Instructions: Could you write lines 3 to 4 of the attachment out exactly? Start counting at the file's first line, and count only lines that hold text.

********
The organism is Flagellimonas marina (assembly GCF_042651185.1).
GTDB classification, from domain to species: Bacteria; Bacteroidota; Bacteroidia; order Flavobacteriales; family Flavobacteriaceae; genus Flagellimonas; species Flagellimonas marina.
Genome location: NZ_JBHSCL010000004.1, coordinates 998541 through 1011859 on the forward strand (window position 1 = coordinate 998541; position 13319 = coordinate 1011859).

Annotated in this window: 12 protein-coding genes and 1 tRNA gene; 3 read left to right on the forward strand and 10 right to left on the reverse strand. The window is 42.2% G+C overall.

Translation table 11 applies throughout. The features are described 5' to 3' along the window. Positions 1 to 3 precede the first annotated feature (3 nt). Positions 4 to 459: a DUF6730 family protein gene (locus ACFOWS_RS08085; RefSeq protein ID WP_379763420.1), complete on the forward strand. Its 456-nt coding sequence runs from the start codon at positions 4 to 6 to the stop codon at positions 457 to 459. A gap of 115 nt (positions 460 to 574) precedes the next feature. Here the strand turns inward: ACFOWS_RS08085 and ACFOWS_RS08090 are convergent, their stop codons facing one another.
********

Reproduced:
Genome location: NZ_JBHSCL010000004.1, coordinates 998541 through 1011859 on the forward strand (window position 1 = coordinate 998541; position 13319 = coordinate 1011859).

Annotated in this window: 12 protein-coding genes and 1 tRNA gene; 3 read left to right on the forward strand and 10 right to left on the reverse strand. The window is 42.2% G+C overall.